With the recent influx of summer weather Victoria has gotten, people are spending more time than ever outdoors, and that includes in their yards and gardens.
While we all want our yards to look and feel like a natural oasis, it’s important to remember that what you do at home, both inside and outside, can impact the natural environment around you.
There are a few simple things we can all do this summer to save water, prevent pollution and help native plants and animals thrive – plus save time and money too!
Without further ado, here are a some tips from the CRD to help you make your yard or garden an environmentally-friendly space for all:
By conserving water outdoors, we can help make sure there is enough available to meet drinking water demand, fight fires and support fish to support fish and ecosystems, through the dry, hot months.
Have you considered letting your lawn go golden? Lawns naturally go dormant in the summer and will bounce back to green with the fall rains.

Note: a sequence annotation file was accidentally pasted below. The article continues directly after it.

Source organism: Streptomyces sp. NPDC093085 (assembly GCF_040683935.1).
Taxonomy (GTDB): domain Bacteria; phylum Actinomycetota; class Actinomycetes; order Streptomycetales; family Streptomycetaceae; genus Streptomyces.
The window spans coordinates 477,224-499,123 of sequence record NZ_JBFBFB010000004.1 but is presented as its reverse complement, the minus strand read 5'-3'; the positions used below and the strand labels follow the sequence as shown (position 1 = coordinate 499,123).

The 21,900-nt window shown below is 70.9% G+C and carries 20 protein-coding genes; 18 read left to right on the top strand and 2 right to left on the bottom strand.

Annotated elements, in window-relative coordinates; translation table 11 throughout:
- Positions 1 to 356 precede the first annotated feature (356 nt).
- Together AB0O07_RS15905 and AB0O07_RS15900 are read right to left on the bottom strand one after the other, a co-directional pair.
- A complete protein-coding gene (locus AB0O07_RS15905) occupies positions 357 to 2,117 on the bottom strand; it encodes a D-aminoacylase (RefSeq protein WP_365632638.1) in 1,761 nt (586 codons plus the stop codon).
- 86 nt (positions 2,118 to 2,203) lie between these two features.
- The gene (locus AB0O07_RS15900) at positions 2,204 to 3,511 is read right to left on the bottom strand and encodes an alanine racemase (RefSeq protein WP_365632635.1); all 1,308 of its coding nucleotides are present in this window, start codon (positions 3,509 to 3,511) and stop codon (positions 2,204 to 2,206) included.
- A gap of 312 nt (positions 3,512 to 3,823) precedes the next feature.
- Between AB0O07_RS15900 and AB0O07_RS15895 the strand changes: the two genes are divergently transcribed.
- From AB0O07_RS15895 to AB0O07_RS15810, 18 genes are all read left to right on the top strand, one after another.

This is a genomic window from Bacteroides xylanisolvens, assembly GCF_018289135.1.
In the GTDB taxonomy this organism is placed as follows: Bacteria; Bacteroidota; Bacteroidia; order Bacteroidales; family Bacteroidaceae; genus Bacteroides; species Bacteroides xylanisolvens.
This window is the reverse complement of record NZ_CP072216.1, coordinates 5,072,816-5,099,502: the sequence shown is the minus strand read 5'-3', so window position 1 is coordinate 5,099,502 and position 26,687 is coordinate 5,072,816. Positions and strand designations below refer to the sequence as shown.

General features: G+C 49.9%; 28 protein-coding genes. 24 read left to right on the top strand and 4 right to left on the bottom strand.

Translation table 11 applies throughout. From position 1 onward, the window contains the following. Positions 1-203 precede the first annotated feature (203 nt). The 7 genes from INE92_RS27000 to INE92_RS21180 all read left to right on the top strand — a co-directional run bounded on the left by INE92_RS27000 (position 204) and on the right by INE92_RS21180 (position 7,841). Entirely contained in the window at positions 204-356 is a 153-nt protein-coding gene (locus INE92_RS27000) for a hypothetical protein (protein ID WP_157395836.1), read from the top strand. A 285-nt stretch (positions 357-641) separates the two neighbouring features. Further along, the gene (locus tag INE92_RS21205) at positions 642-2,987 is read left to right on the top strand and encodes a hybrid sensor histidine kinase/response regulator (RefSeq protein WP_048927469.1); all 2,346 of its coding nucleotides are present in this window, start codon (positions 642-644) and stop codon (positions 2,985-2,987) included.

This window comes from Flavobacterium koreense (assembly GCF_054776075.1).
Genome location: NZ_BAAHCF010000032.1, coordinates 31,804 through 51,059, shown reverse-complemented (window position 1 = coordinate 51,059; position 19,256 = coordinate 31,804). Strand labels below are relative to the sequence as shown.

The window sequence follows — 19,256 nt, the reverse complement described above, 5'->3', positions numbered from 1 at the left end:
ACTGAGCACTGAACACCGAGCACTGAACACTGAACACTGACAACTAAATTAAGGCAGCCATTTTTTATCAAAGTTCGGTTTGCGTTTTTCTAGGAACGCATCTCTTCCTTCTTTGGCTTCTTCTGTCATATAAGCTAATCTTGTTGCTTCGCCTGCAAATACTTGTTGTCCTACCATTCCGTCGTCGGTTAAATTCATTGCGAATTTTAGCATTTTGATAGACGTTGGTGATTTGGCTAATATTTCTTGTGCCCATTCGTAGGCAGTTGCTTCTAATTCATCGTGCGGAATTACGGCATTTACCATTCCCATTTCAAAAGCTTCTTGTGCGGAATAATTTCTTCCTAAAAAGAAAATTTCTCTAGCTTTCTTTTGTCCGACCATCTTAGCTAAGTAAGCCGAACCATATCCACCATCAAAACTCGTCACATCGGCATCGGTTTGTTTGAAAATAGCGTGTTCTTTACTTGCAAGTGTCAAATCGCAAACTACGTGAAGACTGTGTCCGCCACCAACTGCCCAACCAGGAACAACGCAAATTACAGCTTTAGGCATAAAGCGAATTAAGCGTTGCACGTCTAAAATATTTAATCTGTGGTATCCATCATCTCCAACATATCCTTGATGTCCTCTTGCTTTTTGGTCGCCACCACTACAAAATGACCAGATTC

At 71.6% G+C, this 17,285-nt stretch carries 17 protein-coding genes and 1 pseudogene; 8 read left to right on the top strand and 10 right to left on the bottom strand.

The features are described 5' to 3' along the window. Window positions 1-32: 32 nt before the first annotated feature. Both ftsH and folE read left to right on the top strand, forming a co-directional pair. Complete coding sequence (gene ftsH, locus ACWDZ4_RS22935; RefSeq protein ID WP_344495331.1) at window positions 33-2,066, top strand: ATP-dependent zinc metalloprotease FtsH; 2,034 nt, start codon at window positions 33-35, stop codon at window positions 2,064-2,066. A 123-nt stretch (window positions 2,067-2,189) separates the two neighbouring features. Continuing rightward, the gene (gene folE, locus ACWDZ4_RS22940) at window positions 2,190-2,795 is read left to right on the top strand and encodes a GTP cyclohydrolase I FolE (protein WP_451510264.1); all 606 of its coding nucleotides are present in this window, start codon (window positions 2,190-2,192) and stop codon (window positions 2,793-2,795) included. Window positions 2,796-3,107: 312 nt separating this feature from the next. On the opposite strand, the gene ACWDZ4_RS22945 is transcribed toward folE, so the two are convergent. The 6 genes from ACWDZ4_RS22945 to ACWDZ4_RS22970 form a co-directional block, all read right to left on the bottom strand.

When you plant native species, you’re helping local animals, birds and pollinators thrive and limiting pests naturally. Adapted to our dry summers, native plants don’t need watering once established. Add nutrients back into the soil naturally with compost and mulch.
Invasive species are plants, animals and microbes that are not native to a region and that tend to out-compete native species for available resources. You can help by not planting invasive species – watch out for mixes that say vigorous spreaders. Look over your space for invasive species and safely remove them if found.
You can do your part to help stop the spread by contacting the CRD when you spot one – Report-a-Weed by calling 1.888.WEEDSBC.
Did you know that water that falls as rain on your property can cause pollution? Activities such as power-washing, painting and pool and water disposal can also all lead to run-off into drain systems which lead to local streams and waterways.
No matter how big your yard, garden or balcony is, you can help support biodiversity and healthy ecosystems across our region.